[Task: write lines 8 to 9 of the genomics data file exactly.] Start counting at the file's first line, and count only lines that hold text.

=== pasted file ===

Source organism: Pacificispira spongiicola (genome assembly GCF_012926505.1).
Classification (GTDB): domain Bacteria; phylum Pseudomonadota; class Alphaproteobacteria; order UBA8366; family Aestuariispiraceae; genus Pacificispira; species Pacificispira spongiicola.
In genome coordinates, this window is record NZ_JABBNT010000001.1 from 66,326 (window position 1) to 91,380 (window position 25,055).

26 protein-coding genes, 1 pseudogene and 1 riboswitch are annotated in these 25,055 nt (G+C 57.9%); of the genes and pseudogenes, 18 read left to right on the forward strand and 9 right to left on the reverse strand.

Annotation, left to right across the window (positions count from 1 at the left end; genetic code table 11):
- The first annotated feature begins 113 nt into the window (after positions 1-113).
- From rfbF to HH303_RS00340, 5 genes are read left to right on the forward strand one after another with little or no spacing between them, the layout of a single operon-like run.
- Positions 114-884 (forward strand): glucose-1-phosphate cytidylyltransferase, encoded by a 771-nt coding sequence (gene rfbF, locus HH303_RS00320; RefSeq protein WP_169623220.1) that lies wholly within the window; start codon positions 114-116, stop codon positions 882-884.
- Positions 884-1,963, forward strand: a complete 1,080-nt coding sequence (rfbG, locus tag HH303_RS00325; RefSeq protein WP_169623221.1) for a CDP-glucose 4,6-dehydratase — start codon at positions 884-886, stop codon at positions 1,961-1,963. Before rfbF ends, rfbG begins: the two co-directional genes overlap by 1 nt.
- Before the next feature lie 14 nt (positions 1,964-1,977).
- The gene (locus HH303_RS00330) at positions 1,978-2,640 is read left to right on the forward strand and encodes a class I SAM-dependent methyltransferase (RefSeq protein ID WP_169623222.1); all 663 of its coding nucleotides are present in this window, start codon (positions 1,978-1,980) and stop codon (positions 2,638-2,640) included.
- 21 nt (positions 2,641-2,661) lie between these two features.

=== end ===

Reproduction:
- Positions 114-884 (forward strand): glucose-1-phosphate cytidylyltransferase, encoded by a 771-nt coding sequence (gene rfbF, locus HH303_RS00320; RefSeq protein WP_169623220.1) that lies wholly within the window; start codon positions 114-116, stop codon positions 882-884.
- Positions 884-1,963, forward strand: a complete 1,080-nt coding sequence (rfbG, locus tag HH303_RS00325; RefSeq protein WP_169623221.1) for a CDP-glucose 4,6-dehydratase — start codon at positions 884-886, stop codon at positions 1,961-1,963. Before rfbF ends, rfbG begins: the two co-directional genes overlap by 1 nt.